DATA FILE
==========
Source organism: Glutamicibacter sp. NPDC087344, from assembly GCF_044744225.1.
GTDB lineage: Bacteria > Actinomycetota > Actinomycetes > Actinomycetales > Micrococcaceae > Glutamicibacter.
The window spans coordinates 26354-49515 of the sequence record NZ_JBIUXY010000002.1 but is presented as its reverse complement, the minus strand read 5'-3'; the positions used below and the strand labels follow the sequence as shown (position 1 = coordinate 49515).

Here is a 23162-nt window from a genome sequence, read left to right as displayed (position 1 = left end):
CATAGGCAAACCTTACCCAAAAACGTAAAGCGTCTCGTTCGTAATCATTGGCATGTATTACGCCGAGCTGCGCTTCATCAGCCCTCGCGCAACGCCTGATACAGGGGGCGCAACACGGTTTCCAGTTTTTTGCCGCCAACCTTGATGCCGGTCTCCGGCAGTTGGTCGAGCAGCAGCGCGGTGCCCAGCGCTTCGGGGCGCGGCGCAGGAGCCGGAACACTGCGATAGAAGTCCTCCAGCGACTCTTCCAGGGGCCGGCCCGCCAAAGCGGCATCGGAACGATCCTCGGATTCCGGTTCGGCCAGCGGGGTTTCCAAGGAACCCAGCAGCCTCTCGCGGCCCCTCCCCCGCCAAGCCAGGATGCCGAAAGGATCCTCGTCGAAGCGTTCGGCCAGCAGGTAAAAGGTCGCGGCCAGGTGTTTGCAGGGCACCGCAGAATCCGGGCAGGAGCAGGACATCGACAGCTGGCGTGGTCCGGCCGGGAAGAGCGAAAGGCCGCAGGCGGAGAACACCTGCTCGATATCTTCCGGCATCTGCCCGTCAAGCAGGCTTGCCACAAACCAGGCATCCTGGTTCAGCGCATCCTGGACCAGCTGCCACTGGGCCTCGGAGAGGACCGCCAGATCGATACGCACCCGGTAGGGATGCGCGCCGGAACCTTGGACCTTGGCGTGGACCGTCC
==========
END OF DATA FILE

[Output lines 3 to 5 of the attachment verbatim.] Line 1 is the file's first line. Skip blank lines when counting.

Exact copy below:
The window spans coordinates 26354-49515 of the sequence record NZ_JBIUXY010000002.1 but is presented as its reverse complement, the minus strand read 5'-3'; the positions used below and the strand labels follow the sequence as shown (position 1 = coordinate 49515).

Here is a 23162-nt window from a genome sequence, read left to right as displayed (position 1 = left end):
CATAGGCAAACCTTACCCAAAAACGTAAAGCGTCTCGTTCGTAATCATTGGCATGTATTACGCCGAGCTGCGCTTCATCAGCCCTCGCGCAACGCCTGATACAGGGGGCGCAACACGGTTTCCAGTTTTTTGCCGCCAACCTTGATGCCGGTCTCCGGCAGTTGGTCGAGCAGCAGCGCGGTGCCCAGCGCTTCGGGGCGCGGCGCAGGAGCCGGAACACTGCGATAGAAGTCCTCCAGCGACTCTTCCAGGGGCCGGCCCGCCAAAGCGGCATCGGAACGATCCTCGGATTCCGGTTCGGCCAGCGGGGTTTCCAAGGAACCCAGCAGCCTCTCGCGGCCCCTCCCCCGCCAAGCCAGGATGCCGAAAGGATCCTCGTCGAAGCGTTCGGCCAGCAGGTAAAAGGTCGCGGCCAGGTGTTTGCAGGGCACCGCAGAATCCGGGCAGGAGCAGGACATCGACAGCTGGCGTGGTCCGGCCGGGAAGAGCGAAAGGCCGCAGGCGGAGAACACCTGCTCGATATCTTCCGGCATCTGCCCGTCAAGCAGGCTTGCCACAAACCAGGCATCCTGGTTCAGCGCATCCTGGACCAGCTGCCACTGGGCCTCGGAGAGGACCGCCAGATCGATACGCACCCGGTAGGGATGCGCGCCGGAACCTTGGACCTTGGCGTGGACCGTCC